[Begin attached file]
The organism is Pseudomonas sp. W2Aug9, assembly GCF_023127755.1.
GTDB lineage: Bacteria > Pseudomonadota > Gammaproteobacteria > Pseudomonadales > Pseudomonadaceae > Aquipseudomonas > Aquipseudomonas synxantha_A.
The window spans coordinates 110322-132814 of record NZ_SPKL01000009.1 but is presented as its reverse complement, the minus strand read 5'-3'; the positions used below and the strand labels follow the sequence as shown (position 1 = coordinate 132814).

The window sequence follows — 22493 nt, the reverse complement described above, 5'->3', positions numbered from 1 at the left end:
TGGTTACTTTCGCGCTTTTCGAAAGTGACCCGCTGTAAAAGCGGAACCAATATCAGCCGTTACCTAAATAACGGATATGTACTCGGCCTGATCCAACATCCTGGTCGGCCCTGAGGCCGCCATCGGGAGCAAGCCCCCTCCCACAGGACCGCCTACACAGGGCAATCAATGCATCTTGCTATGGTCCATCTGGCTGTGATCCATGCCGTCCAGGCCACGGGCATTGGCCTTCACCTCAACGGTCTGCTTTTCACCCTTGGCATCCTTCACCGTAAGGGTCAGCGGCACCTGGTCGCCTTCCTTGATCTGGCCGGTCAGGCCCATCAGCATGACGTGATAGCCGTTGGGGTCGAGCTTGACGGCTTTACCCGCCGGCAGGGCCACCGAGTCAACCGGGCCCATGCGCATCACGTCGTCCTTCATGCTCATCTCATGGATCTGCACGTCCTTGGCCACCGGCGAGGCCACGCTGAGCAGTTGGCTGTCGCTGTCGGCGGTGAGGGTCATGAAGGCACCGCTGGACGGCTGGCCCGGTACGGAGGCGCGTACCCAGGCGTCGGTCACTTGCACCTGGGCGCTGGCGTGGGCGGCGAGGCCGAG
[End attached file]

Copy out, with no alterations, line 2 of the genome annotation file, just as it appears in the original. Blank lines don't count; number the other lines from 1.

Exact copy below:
GTDB lineage: Bacteria > Pseudomonadota > Gammaproteobacteria > Pseudomonadales > Pseudomonadaceae > Aquipseudomonas > Aquipseudomonas synxantha_A.